The students of the master in data science program at the Institut Polytechnique de Paris (IP Paris) selected a challenge, and were provided with detailed explanations, input data and sample solutions, as most of them were novice to the problem to solve. Students were allowed to use any freely available resources, all the knowledge they gathered so far, and any other tools they wished. They submitted their solutions to RAMP, which retrained and applied them to hidden private datasets. The score of the current best-performing algorithm was revealed on the leaderboard, motivating teams to submit better solutions.

However, with ever larger datasets and more sophisticated ML algorithms comes the need for more compute power. With more than 250 participants submitting multiple solutions each day, and each solution requiring hours of computation sometimes on GPU resources, the infrastructure behind had to scale on demand to keep the training time reasonable for students.

Bringing RAMP to the next scale using AWS

Using AWS and an AWS Cloud Credit for Research program, the CDS team leveraged the scalability and the elasticity of the cloud to add GPU computing resources on demand. They adapted the RAMP platform to launch Amazon EC2 instances on AWS when students submit new solutions to evaluate.

The CDS team deployed a pipeline that automatically creates on request a custom instance image—called Amazon Machine Image (AMI)—that includes the necessary libraries, the RAMP code, the starting kit for the challenge, and the private dataset. This enables to quickly update the AMI if students request additional Python libraries. Then, when participants submit a solution, the RAMP platform launches a new Amazon EC2 instance, loads the solution into the instance solution, and starts the training remotely. Once the training has completed, the results are copied over to the RAMP platform, the leaderboard is updated, and the EC2 instance is terminated.

The RAMP platform launches Amazon EC2 Spot instances in priority, and falls back to on-demand instances if there is no Spot capacity available, or if the running Spot instance is interrupted and cannot be relaunched within a specific period of time after the submission.

Datacamp metrics

The platform was ready to scale, and a large group of students was let into to explore, code, invent, and enjoy from November to December 2020. 272 participants submitted a total of 1480 solutions for the variable star challenge, 1083 for the MEG signal challenge, and 567 for the human gait challenge.

It took an average of 1.2 hours to train the models submitted for the MEG signal and the human gait challenges, and required more than 3250 hours of g4dn.xlarge instance running time. The variable star challenge only took an average of 5 minutes to train, and did not require GPU resources.

In the following diagram, you can see the best performing model accuracy evolving over time, and as the deadline for completion approached. The students tried to get the lowest possible score for the MEG signal challenge with 0 being the absolute best, and a score as close to 1 as possible for the human gait and variable star challenges. Now the scientist who proposed these challenges will explore the creative solutions proposed by students, which will hopefully contribute to future publications and research directions.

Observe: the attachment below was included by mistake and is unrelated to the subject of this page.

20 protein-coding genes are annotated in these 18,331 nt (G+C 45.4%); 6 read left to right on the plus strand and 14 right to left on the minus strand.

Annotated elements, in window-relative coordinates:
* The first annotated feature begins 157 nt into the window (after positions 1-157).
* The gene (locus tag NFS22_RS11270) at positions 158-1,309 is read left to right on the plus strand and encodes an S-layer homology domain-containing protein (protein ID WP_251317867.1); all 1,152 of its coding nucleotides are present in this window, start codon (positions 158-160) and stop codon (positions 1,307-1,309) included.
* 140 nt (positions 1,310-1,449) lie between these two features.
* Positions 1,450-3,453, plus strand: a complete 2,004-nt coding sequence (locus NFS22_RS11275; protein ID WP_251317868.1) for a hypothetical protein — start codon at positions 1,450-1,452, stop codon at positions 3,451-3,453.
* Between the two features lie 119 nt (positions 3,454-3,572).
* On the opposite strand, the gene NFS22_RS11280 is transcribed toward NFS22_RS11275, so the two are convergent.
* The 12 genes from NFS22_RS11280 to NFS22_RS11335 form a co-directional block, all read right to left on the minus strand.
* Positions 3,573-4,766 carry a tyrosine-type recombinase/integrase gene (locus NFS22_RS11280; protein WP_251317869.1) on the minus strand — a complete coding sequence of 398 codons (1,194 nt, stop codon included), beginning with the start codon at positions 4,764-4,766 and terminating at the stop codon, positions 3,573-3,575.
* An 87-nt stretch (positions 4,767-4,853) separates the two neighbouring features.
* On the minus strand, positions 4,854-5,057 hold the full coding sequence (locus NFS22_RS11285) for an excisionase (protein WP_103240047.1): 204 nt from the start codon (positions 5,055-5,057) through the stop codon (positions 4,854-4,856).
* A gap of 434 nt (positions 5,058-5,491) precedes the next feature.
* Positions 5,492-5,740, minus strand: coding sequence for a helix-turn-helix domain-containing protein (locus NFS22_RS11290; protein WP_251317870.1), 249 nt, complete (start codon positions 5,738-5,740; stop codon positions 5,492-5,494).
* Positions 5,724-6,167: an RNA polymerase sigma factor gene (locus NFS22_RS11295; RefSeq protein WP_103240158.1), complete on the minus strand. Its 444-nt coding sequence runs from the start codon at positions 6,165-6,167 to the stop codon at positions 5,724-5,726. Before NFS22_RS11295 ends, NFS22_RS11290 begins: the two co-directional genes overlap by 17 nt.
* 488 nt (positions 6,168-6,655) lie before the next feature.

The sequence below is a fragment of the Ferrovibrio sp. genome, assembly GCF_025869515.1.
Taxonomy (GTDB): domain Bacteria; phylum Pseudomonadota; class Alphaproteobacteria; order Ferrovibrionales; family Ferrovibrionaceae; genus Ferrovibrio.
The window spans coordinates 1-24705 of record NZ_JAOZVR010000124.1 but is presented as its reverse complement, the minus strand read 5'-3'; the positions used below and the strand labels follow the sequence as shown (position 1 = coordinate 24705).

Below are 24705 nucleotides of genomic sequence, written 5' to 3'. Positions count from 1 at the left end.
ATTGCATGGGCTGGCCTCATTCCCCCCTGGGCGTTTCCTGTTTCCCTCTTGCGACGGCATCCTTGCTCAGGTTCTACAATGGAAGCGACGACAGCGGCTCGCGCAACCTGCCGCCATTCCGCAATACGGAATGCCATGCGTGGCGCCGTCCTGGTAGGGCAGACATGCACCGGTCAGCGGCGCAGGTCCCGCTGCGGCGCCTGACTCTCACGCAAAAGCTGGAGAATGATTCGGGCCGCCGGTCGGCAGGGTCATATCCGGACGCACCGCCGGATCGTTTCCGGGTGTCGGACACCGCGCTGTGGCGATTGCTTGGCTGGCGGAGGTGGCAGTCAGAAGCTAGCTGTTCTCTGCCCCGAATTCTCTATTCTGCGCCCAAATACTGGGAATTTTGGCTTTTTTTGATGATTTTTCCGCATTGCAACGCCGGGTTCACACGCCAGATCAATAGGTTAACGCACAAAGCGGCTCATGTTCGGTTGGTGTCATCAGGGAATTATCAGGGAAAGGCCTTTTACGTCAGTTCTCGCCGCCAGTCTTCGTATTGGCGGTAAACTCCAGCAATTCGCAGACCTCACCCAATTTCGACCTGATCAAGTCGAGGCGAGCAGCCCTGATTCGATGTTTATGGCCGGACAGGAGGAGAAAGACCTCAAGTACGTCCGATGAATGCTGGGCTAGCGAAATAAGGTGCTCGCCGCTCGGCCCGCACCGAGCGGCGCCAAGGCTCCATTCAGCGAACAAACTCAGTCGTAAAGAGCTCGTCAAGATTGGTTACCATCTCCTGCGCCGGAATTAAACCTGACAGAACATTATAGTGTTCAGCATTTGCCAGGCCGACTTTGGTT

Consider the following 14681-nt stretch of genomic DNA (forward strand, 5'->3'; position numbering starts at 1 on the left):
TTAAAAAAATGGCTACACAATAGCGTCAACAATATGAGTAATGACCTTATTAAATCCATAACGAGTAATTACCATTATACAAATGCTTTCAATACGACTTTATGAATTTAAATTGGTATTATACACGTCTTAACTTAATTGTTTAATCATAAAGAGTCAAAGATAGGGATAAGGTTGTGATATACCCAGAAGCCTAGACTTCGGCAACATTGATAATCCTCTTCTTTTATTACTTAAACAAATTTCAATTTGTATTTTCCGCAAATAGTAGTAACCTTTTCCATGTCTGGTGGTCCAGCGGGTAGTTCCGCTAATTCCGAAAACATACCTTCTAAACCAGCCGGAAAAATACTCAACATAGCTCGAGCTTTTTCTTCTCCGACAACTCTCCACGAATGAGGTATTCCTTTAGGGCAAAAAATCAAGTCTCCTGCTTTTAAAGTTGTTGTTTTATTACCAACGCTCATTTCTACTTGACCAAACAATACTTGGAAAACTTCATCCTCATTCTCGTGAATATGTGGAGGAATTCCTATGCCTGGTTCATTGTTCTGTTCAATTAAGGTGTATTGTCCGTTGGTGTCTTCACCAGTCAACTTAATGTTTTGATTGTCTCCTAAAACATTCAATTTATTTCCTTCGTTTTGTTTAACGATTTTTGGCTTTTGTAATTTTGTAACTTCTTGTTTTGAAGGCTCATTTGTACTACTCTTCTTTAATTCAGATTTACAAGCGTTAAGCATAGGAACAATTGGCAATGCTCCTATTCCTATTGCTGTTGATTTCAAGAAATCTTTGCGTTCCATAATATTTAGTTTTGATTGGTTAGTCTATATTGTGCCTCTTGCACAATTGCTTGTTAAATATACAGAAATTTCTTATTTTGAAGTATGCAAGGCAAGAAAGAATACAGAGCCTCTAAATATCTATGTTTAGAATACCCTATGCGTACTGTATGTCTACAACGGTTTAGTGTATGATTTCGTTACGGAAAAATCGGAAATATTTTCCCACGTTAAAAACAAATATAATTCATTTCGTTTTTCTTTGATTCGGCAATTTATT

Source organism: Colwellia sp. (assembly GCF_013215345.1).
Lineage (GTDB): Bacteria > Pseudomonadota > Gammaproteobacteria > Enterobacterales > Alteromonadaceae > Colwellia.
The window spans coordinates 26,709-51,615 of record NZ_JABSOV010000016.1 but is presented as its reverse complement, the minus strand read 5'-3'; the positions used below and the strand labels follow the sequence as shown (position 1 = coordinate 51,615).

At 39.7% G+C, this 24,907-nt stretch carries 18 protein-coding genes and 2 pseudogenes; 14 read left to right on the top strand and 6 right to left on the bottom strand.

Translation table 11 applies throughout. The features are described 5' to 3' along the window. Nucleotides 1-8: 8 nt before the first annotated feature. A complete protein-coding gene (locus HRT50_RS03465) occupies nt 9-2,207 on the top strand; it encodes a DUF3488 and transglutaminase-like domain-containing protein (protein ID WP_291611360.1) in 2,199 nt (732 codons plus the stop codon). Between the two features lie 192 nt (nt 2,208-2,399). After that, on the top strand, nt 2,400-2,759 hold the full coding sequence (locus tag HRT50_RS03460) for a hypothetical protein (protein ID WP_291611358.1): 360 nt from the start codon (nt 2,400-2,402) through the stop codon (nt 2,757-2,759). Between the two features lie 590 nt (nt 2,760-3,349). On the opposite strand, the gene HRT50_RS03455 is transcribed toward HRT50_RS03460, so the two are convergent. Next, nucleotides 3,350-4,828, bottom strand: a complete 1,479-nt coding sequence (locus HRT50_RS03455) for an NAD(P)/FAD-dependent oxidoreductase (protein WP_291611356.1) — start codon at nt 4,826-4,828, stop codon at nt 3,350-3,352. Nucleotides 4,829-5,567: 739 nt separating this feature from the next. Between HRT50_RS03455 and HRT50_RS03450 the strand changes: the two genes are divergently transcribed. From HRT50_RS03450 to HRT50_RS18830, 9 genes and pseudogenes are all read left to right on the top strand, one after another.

The best performing model accuracy evolving over time, and as the deadline for completion approached. The students tried to get the lowest possible score for the MEG signal challenge with 0 being the absolute best, and a score as close to 1 as possible for the human gait and variable star challenges.

What’s next and learn more

After this successful datacamp edition, the CDS team is in the process of designing new challenges and, with the support of AWS, plans to enrich the experience of yet another group of participants in applying ever more creative solutions.

The RAMP platform and the integration with AWS is also available to any schools or institutions willing to organize their own data science challenges and to provide a delightful experience for the participants. For more information, contact the CDS team at

If you are a researcher and the cloud can help you accelerate innovation, apply for the AWS Cloud Credit for Research program.

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Maria Teleńczuk

Maria Teleńczuk

Maria Teleńczuk, is a machine learning engineer with more than a decade of experience in programming and computational modeling. She is also a researcher with a Ph.D. in computational neuroscience. She has always been fascinated with biological and digital computation and over the years has worked in many research teams from both disciplines, discovering how the brain and computers can learn to model the world. She is an organizer of Pyladies Paris group and an open source contributor.

Alexandre Gramfort

Alexandre Gramfort

Alexandre Gramfort is a senior research scientist at INRIA, Université Paris-Saclay, France. His field of expertise is statistical machine learning and scientific computing. He is an open science and open source advocate. He is a core developer of the Scikit-Learn machine learning software ( which is heavily used both in industry and in academic research. Since 2019 he is leading the Paris-Saclay Center for Data Science and is in charge of the platform.